purplecat: (books)
Some of you may recall Chicks Dig Time Lords which I found a lot less compelling than everyone else, it seems, since it went on to win a Hugo. It's not terribly surprising that there have been several follow-ups including Queers Dig Time Lords.

My main criticism of Chicks Dig Time Lords was that it didn't feel to me to be much about being a woman who likes Doctor Who so much as being about being a woman who goes to the Chicago Tardis convention. With one or two exceptions I found the contributions to be, ultimately, a bit repetitive.

Thankfully Queers Dig Time Lords doesn't suffer from this nearly so much. It has contributions from a much wider spread of fans, both geographically and in terms of when and how they became engaged by the series. There is also a much wider set of takes on the subject matter. Chicks Dig Time Lords was mostly in the form of memoirs - "this is how I got into Doctor Who and this is the fannish thing I do now". While Queers Dig Time Lords has several of these, it also has several essays which focus much more upon the show itself, whether it be simply celebrating some aspect of it that the writer felt particular did (or did not) resonate with their own queerness, essays that seek to understand what it is that particular attracts QUILTBAG people to the show, and a couple that challenge the assumptions that there are a lot of gay men in Doctor Who, or indeed that the show (in either of its incarnations) has been particularly queer-friendly.

There are a lot of essays in the book and so, inevitably a certain amount of repetition and some misses, but it is well worth a look. I wish Chicks Dig Time Lords had been as diverse and interesting as this.
purplecat: Texture by simpleandclean (LiveJournal) (Doctor Who)
Summary: An oddly unsatisfactory book examining the women involved with Doctor Who, both professionally, via fandom and in the murky spaces in between.

More under the cut )

As an analytical book of essays on women and Doctor Who Chicks Dig Time Lords fails. It simply doesn't have the breadth of articles necessary. Moreover, some of the interesting questions about women and Doctor Who fandom can't easily be answered by this kind of work. For instance, why have there always been so many more women, proportionally speaking, in American fandom than in British or Australian fandom? This probably requires the attention of an expert in sociology and that sort of academic has a mixed, at best, reputation within fandom circles. As a book of personal experiences, the sort of thing that might someday provide valuable data to such an academic, its focus is too narrow. This is the story of the women who attend ChicagoTARDIS. To this outsider it felt overlong. It would be great if there were more books like this focusing on other corners of fandom as well, or a book like this that took a wider view of women and genre shows and fandom but, as it stands, it is clearly a fan project of interest mainly to the fans who produced it and their circle.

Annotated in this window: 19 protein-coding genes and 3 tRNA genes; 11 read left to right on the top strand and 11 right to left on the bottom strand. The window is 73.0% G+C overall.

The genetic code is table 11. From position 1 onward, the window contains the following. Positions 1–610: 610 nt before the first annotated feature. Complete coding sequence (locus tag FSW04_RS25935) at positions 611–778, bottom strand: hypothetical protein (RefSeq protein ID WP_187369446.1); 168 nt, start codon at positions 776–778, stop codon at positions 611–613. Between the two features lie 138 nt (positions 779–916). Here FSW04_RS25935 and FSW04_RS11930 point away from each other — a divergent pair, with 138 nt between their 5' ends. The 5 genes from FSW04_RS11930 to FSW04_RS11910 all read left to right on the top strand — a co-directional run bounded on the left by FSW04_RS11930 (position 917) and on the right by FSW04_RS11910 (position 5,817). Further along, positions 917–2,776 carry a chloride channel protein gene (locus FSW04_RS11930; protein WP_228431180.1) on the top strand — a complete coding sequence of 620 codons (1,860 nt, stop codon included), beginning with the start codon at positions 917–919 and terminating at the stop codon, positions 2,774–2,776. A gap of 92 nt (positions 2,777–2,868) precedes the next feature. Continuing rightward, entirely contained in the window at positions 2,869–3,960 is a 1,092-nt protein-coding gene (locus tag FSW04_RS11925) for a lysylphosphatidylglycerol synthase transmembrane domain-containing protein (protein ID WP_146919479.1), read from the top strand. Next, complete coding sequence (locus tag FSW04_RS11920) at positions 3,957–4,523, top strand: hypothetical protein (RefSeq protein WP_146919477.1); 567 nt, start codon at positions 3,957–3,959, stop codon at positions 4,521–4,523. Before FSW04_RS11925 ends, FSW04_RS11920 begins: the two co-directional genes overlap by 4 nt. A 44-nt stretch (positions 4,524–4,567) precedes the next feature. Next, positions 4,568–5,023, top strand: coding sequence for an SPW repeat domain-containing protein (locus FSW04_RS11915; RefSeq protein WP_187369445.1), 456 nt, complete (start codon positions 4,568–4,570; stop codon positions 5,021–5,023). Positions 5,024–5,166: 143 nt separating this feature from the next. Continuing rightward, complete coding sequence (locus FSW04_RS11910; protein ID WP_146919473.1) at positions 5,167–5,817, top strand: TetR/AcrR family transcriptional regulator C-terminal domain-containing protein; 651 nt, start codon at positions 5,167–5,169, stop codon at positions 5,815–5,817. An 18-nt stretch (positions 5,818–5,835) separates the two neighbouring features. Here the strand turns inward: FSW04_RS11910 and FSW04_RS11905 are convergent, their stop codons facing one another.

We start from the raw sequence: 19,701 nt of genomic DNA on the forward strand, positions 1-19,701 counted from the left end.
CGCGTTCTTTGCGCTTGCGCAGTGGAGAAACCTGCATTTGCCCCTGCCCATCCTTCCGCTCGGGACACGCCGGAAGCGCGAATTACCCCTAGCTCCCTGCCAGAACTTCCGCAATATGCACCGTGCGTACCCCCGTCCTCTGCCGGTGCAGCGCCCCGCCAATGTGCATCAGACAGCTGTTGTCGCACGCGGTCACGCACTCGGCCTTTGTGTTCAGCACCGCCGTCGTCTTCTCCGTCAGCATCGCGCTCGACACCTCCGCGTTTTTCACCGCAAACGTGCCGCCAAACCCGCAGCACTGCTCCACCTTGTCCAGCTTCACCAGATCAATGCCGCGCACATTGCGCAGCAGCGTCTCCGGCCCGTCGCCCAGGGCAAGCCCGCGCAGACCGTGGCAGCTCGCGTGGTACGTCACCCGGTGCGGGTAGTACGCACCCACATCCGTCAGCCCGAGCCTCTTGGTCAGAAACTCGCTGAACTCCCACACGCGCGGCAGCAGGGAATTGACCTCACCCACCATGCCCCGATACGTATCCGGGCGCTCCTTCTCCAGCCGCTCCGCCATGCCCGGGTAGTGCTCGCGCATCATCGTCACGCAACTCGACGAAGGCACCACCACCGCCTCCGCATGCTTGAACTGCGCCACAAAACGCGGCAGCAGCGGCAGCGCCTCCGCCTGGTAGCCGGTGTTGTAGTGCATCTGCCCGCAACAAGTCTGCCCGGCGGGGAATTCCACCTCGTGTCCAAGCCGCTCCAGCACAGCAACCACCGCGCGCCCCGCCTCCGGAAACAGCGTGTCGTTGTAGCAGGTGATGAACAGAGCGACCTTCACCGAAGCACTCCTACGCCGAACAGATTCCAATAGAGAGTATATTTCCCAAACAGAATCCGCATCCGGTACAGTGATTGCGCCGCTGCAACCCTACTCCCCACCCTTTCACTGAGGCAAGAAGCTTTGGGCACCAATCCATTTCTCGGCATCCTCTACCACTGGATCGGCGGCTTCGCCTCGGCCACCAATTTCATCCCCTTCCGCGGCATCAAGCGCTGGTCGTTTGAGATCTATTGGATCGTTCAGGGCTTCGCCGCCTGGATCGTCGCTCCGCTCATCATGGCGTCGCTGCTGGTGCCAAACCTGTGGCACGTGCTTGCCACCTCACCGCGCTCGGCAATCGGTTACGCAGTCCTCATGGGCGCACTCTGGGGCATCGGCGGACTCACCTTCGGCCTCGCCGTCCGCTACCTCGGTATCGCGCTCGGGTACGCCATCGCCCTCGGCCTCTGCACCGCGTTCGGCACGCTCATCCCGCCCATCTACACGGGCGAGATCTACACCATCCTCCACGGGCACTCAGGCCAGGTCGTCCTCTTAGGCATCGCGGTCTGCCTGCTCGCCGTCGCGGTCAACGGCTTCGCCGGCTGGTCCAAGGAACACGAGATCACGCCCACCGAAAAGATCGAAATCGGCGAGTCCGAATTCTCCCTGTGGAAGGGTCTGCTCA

This entry was originally posted at http://purplecat.dreamwidth.org/46427.html.
purplecat: Texture by simpleandclean (LiveJournal) (Doctor Who)
Summary: An oddly unsatisfactory book examining the women involved with Doctor Who, both professionally, via fandom and in the murky spaces in between.

More under the cut )

As an analytical book of essays on women and Doctor Who Chicks Dig Time Lords fails. It simply doesn't have the breadth of articles necessary. Moreover, some of the interesting questions about women and Doctor Who fandom can't easily be answered by this kind of work. For instance, why have there always been so many more women, proportionally speaking, in American fandom than in British or Australian fandom? This probably requires the attention of an expert in sociology and that sort of academic has a mixed, at best, reputation within fandom circles. As a book of personal experiences, the sort of thing that might someday provide valuable data to such an academic, its focus is too narrow. This is the story of the women who attend ChicagoTARDIS. To this outsider it felt overlong. It would be great if there were more books like this focusing on other corners of fandom as well, or a book like this that took a wider view of women and genre shows and fandom but, as it stands, it is clearly a fan project of interest mainly to the fans who produced it and their circle.
purplecat: (books)
I'm guessing Who Goes There by Nick Griffiths was supplied by a relative. I don't think it is the kind of book I would purchase myself any more. I spent a lot of the book trying to puzzle out what exactly it was trying to do. Ostensibly its the tale of Griffiths' visits to various Doctor Who locations.

Possibilities considered )

I was actually surprised how alienating I found this book. Obviously Who fandom isn't a monolith by any stretch of the imagination, but I this was the first time I've read something by a Doctor Who fan with whom, it would seem, I have virtually nothing in common.

This entry was originally posted at http://purplecat.dreamwidth.org/15481.html.
purplecat: (books)
I'm guessing Who Goes There by Nick Griffiths was supplied by a relative. I don't think it is the kind of book I would purchase myself any more. I spent a lot of the book trying to puzzle out what exactly it was trying to do. Ostensibly its the tale of Griffiths' visits to various Doctor Who locations.

Possibilities considered )

I was actually surprised how alienating I found this book. Obviously Who fandom isn't a monolith by any stretch of the imagination, but I this was the first time I've read something by a Doctor Who fan with whom, it would seem, I have virtually nothing in common.

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